Politics aside, if the ceasefire holds and the agreement is followed through on, Gaza finally has a chance at receiving crucial aid and taking the first steps toward reconstruction.

Babies Boom in Israel

Maternity wards across Israel are hitting capacity as Israel steps into a new baby boom that is bolstering the small state’s population.

Several hospitals have reported record-breaking birth counts, according to the Jerusalem Post, with some babies even being born in hallways. In July, Soroka Hospital in Beersheba broke its record for births in a month with 1,518 deliveries, just more than the 1,510 in July last year. That is about a 10 percent increase over the average 1,395 births recorded there during the month of July over the past six years.

This boom is accredited to higher fertility rates leading to more babies born in the late summer months. It also makes Israel stand out among developed nations as it holds by far the highest fertility rate among the members of the Organization for Economic Co-operation and Development, which has 34 industrialized states.

Protests Against Nation-State Law

Israeli and Palestinian flags waved in Tel Aviv on Saturday night as thousands of Israeli protestors shut down parts of the city to decry the recently adopted nation-state law.

The protesters, which include Israeli-Arabs, Druze, Bedouin and Jews are rallying against a law they say excludes non-Jews from Israeli society and threatens Israel’s democratic status. The supporters of the law say it legally recognizes that Israel is a Jewish nation.

This is the second mass march in Tel Aviv against the law, but Prime Minister Benjamin Netanyahu, whose coalition and party drafted and pushed the law, seems unfazed. He took to twitter to share a video of Palestinian flags being waved in Israel with the comment, “There is no better testimony for the necessity of the nation-state law. We will continue to wave the Israeli flag proudly and sing the anthem (Hatikva) with even greater pride."

An opposition leader commented on the diverse background of the demonstrators saying, "Tens of thousands of Arabs and Jews are moving in large quantities on buses to Tel Aviv, because today we insist on delivering a clear message—a democratic state must be for all citizens."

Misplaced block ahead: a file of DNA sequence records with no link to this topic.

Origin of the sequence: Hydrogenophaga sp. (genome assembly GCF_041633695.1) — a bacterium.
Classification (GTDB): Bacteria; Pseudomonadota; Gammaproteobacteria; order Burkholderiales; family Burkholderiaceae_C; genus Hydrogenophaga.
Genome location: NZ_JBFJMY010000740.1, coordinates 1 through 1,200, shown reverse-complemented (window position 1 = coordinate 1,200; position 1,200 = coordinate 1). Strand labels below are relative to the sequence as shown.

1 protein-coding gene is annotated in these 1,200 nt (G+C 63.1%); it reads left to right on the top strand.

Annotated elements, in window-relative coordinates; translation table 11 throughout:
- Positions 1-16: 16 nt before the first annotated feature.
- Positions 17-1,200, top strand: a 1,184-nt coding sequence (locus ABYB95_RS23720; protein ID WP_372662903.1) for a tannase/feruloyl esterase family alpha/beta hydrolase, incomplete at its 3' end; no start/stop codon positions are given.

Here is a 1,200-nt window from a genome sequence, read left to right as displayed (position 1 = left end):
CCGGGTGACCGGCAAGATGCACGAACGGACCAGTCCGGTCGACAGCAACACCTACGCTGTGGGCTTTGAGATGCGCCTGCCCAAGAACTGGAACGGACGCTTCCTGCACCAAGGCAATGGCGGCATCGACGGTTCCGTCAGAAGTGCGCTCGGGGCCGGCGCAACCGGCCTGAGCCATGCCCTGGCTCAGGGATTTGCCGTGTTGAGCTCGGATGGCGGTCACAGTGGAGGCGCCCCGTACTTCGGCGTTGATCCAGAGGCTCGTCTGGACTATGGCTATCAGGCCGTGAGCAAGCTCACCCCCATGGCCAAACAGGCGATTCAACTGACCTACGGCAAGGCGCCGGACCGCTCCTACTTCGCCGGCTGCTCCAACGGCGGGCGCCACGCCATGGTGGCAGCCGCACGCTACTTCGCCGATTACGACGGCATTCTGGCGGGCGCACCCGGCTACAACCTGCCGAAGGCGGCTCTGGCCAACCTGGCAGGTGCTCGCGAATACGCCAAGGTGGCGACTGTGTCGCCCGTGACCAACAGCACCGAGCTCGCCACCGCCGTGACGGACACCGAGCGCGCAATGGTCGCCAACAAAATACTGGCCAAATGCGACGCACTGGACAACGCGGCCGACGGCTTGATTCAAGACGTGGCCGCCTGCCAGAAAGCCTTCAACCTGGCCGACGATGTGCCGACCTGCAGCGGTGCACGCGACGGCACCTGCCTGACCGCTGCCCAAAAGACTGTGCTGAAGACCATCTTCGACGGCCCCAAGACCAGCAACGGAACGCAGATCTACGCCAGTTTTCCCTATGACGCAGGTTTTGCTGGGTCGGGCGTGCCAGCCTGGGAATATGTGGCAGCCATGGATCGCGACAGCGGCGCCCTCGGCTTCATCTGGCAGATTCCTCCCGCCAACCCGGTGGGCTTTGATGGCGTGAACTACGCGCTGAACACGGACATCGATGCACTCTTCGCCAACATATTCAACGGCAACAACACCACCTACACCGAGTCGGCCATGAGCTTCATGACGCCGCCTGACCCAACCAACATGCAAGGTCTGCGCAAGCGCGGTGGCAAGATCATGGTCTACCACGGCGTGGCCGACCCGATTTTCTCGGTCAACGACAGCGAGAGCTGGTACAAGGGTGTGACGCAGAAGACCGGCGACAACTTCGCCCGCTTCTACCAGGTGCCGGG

Ha’aretz reports that the demonstration was partly in support of Israel’s Druze minority which feels excluded and marginalized by the law. Both the Druze and Israeli Arabs may challenge the law in the supreme court.

Life for the Dead Sea?

For years, the Dead Sea has consistently been shrinking as the water level sinks lower and lower, but in a bid to keep some life in the salty oasis, Israel is reconsidering mining rights that only make the problem worse.

Witness to a regional drought, the Dead Sea has been dropping about a meter a year in a slow-motion environmental crisis. Why? Along with the drought, the main source of life for the Dead Sea is the Jordan River which for years has been so overtaxed and misused that it has dwindled to a trickle.

That is a problem of its own, but another Israeli officials are also turning their attention to the mining practices that exacerbate the problem. Reuters reports that Israel is seeking an early re-tender of the mining rights of mineral giant Dead Sea Works?

How will that help? Dead Sea Works pumps millions of gallons out of the Dead Sea for mining use, but that extraction is speeding the drop of the water levels. And we’re not talking drops in the bucket here. Israel estimates that of the 700-800 million cubic meters of water lost each year, 250-350 million cubic meters is due to mining.

Government interference with the mining operation is rare, but this time the move has both economic and environmental motivations. Read more about the full implications of this deal here.

If the facility’s new license goes through, it will include water pumping limits coupled with financial incentives to use less water and a reduction in the amount of territory open to quarrying and drilling for wells.